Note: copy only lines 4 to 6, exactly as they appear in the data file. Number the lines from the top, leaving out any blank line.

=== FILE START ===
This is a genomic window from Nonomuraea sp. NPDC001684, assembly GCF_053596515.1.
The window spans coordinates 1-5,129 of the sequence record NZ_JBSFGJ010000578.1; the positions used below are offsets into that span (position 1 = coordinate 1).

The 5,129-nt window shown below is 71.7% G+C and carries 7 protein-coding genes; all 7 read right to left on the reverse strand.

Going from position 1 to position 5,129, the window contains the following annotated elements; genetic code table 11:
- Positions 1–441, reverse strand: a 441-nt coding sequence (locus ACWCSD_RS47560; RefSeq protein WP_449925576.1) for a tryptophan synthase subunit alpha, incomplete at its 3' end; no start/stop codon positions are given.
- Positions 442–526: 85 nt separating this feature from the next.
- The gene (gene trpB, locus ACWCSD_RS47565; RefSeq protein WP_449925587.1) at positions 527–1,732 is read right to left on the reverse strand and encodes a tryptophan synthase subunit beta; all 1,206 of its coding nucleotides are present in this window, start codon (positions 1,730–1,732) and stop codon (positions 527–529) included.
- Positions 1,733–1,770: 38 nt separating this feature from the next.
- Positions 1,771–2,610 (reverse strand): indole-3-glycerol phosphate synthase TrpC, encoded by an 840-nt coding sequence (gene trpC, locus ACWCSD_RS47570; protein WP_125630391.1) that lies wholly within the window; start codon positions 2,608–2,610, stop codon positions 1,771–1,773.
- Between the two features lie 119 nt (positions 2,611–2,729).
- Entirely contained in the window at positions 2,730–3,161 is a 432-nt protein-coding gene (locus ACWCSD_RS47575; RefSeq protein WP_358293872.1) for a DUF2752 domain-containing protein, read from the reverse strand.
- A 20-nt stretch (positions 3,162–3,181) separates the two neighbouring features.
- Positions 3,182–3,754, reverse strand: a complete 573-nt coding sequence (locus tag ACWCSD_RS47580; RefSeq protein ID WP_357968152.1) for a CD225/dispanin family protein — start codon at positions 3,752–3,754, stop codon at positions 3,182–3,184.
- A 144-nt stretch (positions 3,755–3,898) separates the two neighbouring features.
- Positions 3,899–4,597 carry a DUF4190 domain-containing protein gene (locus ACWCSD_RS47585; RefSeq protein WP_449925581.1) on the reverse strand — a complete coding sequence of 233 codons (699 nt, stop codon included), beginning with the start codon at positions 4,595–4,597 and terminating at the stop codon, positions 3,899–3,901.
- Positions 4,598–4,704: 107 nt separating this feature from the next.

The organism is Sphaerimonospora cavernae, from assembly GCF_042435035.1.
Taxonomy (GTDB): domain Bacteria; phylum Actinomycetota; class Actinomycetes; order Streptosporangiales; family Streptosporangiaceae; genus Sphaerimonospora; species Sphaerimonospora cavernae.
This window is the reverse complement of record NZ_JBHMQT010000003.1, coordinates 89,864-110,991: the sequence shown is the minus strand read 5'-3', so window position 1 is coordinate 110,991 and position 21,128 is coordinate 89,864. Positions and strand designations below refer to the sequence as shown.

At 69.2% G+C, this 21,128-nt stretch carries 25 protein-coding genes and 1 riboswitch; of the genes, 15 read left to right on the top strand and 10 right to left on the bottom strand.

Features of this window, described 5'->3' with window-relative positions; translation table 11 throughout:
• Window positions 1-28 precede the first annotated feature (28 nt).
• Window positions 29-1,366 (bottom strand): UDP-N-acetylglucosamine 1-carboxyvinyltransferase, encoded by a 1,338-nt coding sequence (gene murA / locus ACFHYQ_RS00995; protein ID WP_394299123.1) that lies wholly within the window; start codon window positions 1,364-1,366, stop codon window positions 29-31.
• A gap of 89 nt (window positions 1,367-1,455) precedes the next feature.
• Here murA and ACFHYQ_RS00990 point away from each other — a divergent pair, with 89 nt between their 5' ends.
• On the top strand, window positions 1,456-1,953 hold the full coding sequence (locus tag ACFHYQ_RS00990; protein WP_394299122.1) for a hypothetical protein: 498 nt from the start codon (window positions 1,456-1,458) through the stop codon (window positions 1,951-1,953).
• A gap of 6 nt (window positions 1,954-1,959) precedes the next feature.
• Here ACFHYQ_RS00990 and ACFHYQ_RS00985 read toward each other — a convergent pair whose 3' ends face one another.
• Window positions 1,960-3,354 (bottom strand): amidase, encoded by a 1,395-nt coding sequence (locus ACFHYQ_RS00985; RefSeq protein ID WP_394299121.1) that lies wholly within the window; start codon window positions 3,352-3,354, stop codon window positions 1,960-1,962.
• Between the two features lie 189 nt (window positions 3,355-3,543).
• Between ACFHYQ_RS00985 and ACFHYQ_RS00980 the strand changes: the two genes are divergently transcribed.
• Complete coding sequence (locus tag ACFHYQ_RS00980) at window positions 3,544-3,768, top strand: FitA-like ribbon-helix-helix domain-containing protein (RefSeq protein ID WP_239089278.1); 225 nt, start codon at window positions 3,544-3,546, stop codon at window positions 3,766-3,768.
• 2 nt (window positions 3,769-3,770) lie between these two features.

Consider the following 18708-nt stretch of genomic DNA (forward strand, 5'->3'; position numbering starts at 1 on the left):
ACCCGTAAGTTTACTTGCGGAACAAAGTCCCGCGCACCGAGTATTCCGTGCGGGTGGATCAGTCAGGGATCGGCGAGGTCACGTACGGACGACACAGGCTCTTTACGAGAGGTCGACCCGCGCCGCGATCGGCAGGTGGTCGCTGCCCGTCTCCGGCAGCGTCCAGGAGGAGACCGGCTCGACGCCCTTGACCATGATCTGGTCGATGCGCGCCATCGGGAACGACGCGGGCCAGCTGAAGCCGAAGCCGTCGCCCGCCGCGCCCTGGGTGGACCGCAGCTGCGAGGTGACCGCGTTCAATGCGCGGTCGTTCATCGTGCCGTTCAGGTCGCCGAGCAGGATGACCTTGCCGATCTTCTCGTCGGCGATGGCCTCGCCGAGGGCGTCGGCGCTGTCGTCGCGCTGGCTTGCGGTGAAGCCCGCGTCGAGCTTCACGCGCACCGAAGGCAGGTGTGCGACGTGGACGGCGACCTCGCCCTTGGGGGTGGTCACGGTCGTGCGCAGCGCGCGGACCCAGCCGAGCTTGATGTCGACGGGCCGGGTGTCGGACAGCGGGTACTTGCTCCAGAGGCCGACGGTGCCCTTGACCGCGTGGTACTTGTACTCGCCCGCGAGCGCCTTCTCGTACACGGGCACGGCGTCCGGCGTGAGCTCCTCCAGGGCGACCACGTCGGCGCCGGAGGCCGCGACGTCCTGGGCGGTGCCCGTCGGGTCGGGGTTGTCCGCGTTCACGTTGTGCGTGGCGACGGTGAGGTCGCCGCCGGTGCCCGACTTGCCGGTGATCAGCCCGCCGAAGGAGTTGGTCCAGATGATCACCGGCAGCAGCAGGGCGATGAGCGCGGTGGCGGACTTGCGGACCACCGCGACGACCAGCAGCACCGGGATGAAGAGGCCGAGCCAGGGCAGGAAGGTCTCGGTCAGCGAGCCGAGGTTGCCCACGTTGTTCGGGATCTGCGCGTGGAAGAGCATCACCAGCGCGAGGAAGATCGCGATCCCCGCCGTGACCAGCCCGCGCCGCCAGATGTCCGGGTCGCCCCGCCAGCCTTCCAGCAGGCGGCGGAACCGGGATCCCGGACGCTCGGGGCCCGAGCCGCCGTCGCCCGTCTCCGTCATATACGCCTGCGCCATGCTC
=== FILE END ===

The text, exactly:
Going from position 1 to position 5,129, the window contains the following annotated elements; genetic code table 11:
- Positions 1–441, reverse strand: a 441-nt coding sequence (locus ACWCSD_RS47560; RefSeq protein WP_449925576.1) for a tryptophan synthase subunit alpha, incomplete at its 3' end; no start/stop codon positions are given.
- Positions 442–526: 85 nt separating this feature from the next.